This metric is just as important as countries’ rankings in math and science

You know what they say about all work and no play.
You know what they say about all work and no play.
Image: Reuters/Kim Hong-Ji
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The OECD released its global education assessment index, known as PISA, on Tuesday, Dec. 3, and commentators predictably jumped on how countries compare in math, reading, and science.

While 15-year-old students from Shanghai, Singapore, and Hong Kong ranked the highest in those subjects, they were sorely lacking in another key area: happiness.

Just two-thirds of Shanghai’s students feel a sense of belonging at school, compared to 81% in the US and a global average of 80%. Also, just 77% of pupils in Shanghai believe that other students like them,  which is well below the OECD average of 90%. In the US, 88% of students said they make friends easily and 86% said they don’t feel like an outsider among their peers—yet out of 65 countries, the US ranked a paltry 36th for math, only faring slightly better at reading and science, though no better than the OECD average.

South Korean students, who rank 5th in math and reading and 7th in science, are the least happy at school. The grueling school system in South Korea demands near-20 hour days from its pupils, and the country’s “education obsession,” which leads parents to spend up to 70% of their household expenditure on private education, has led to insurmountable debt and been linked to the country’s low birth and high suicide rates.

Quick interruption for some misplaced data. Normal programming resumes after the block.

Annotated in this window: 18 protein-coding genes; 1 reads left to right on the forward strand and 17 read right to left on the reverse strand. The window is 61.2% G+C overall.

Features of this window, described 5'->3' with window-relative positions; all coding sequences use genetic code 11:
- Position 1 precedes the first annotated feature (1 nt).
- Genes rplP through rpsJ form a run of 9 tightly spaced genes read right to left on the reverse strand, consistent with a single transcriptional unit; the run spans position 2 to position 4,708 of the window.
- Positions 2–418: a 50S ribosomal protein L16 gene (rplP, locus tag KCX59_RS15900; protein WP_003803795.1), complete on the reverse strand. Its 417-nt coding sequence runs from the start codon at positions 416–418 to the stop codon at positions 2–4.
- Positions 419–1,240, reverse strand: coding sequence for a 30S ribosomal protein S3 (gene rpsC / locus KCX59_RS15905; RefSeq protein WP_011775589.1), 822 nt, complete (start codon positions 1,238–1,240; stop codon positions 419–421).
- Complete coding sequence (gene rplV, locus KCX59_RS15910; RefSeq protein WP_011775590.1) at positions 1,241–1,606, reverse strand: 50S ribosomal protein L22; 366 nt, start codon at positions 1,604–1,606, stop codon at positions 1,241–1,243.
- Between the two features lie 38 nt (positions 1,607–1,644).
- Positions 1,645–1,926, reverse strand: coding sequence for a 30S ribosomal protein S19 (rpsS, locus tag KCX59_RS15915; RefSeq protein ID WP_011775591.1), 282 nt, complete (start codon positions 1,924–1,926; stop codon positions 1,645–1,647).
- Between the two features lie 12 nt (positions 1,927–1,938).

The happiest test-takers were in Indonesia and Peru, which claimed the bottom two spots on the OECD’s education ranking. Performance surely matters to an extent, but ignoring happiness is a mistake.

Last year in The Nation, Susan Engel asked: “Instead of measuring how many long division problems a child can solve in 30 minutes, why not measure something valuable, like happiness?” Schools force children “to spend lots of time ingesting information and practicing skills rather than creating work,” and they’ve also lengthened the school day “so that children can spend more time on learning. This practice may be good for test scores but it’s bad for children.”

Researchers have found that students who were happier and more satisfied with life were better at dealing with social situations, which are crucial for professional and personal success as an adult. Happy children are better at learning, earn higher grades in school, have better relationships with their teachers, and are more likely to participate in classroom and extra-curricular activities.

Indeed, David Hough, an education professor at Missouri State University, recently called happiness “the most overlooked factor of all.” Educators should look no further than economists who now view measures like well-being and satisfaction as important as GDP.